Then Jesus went with them to a place called Gethsemane; and he said to his disciples, “Sit here while I go over there and pray.” He took with him Peter and the two sons of Zebedee, and began to be grieved and agitated. Then he said to them, “I am deeply grieved, even to death; remain here, and stay awake with me.” And going a little farther, he threw himself on the ground and prayed, “My Father, if it is possible, let this cup pass from me; yet not what I want but what you want.” Then he came to the disciples and found them sleeping; and he said to Peter, “So, could you not stay awake with me one hour? Stay awake and pray that you may not come into the time of trial; the spirit indeed is willing, but the flesh is weak.” Again he went away for the second time and prayed, “My Father, if this cannot pass unless I drink it, your will be done.” Again he came and found them sleeping, for their eyes were heavy. So leaving them again, he went away and prayed for the third time, saying the same words.
Prayer is nothing else than being on terms of friendship with God.
Prayer is an act of love. Words are not needed. Even if sickness distracts from thoughts, all that is needed is the will to love.
Mental prayer is, as I see it, simply a friendly intercourse and frequent solitary conversation with Him who, as we know, loves us.
Saint Teresa of Avila (1515-1582) was a Spanish Carmelite nun and mystic. Teresa is widely known and revered for her teachings on prayer and contemplation. She was recognized during her life as a person of great spiritual wisdom, and she was declared a saint shortly after her death. Teresa’s devotion to God and commitment to a life of prayer come through powerfully in her writings, and the descriptions of her mystical experiences are profoundly moving. Teresa played a major role in reforming monasticism during the 16th century. Seeing the need to make prayer and contemplation a more central part of monastic life, Teresa founded a new convent and helped establish a new religious order that focused primarily on the contemplative life of prayer.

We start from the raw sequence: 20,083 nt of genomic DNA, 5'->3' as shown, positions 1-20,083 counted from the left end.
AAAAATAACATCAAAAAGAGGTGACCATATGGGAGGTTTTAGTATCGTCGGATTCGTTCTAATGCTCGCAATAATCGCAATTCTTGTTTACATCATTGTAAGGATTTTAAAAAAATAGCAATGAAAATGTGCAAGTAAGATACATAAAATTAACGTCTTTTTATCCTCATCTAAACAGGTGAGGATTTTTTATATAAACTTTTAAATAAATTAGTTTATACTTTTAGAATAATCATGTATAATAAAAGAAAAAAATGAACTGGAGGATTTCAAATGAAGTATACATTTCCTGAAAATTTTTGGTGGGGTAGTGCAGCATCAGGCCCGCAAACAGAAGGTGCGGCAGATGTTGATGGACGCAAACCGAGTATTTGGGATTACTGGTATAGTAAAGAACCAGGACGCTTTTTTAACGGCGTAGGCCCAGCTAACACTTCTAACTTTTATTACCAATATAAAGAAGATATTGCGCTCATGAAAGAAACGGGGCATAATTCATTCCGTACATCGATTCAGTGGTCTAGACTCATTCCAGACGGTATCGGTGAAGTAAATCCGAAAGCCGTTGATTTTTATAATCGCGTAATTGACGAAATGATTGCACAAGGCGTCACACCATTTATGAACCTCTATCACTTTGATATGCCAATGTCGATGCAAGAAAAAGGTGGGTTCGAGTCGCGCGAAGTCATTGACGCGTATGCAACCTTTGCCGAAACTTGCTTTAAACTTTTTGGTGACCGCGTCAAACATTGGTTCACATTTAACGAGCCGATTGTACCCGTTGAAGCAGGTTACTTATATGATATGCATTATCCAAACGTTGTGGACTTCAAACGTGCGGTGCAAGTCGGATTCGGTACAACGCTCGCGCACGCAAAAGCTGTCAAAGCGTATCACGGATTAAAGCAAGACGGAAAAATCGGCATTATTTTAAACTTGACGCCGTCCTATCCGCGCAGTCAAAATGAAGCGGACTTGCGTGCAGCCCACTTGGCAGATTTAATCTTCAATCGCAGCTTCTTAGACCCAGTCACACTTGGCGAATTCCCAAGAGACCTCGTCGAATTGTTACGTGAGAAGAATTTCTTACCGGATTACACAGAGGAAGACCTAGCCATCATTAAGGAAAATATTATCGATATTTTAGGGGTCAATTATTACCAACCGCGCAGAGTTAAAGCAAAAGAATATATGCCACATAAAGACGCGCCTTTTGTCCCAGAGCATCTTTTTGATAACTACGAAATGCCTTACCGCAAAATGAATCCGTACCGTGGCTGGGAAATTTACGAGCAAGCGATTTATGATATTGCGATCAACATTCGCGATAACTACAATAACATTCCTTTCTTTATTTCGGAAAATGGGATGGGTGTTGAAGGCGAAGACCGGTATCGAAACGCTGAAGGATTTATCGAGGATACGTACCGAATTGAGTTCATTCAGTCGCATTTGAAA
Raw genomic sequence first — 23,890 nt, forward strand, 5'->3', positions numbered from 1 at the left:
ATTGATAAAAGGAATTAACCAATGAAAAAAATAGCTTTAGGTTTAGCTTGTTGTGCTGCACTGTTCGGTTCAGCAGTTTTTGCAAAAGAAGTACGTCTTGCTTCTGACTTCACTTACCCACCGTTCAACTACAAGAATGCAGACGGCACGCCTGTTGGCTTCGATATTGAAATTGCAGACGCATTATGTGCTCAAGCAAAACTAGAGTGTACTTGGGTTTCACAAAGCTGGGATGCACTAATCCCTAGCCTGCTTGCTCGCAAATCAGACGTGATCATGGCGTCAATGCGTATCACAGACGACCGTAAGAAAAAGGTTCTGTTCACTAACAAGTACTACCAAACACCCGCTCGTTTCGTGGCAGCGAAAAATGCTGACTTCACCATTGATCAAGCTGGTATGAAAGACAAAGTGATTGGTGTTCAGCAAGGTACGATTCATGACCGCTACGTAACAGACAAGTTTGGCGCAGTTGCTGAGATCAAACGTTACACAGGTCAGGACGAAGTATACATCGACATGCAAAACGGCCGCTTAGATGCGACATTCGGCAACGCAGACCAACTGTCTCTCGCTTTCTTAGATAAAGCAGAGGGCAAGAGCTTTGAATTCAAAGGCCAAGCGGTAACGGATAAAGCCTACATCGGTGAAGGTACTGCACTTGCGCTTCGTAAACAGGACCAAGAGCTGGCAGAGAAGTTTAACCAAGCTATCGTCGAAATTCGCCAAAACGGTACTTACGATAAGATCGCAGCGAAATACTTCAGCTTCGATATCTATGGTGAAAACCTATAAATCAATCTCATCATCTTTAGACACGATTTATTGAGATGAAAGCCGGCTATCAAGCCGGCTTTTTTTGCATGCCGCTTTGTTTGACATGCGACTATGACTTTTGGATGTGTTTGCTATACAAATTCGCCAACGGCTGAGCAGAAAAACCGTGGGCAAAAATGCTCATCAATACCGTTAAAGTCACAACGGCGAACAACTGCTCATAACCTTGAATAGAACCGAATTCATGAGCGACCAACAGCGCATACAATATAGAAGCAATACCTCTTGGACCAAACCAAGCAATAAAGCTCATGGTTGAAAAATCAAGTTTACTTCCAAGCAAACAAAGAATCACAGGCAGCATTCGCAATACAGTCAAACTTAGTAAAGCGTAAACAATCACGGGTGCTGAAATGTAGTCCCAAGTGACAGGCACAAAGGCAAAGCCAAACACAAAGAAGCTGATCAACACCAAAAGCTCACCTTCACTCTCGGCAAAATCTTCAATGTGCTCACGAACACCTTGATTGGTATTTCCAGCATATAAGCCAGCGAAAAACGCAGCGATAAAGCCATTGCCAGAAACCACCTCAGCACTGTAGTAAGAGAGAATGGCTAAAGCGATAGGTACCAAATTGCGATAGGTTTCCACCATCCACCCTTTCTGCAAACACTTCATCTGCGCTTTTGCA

Despite her reputation as a great teacher of prayer and woman of great spiritual wisdom, Teresa did not always have an easy time praying. She struggled with the traditional methods of prayer and was often distracted by other things happening in her life. Eventually, Teresa discovered a method of praying that she called the prayer of recollection. She explains,
My method of prayer was this. As I could not reason with my mind, I would try to make pictures of Christ inwardly; and I used to think I felt better when I dwelt on those parts of His life when He was most often alone. It seemed to me that His being alone and afflicted, like a person in need, made it possible for me to approach Him. I had many simple thoughts of this kind. I was particularly attached to the prayer in the Garden, where I would go to keep Him company. I would think of the sweat and of the affliction He endured there. I wished I could have wiped that grievous sweat from His face, but I remember that I never dared to resolve to do so, for the gravity of my sins stood in the way. I used to remain with Him there for as long as my thoughts permitted it.
Teresa’s method displays a unique mixture of imagination and simple awareness. Unlike Ignatian contemplation, imagining the Gospel scene is not the main point of this prayer. Rather, the prayer of recollection is first and foremost about experiencing the real presence of Christ within oneself. Recalling a Gospel scene can be a helpful way to attain to an awareness of Christ’s presence, but the awareness of Christ’s presence is the ultimate intention here. By bringing to mind a Gospel story, we are able to cultivate a deep awareness of Christ’s presence within our lives at this very moment.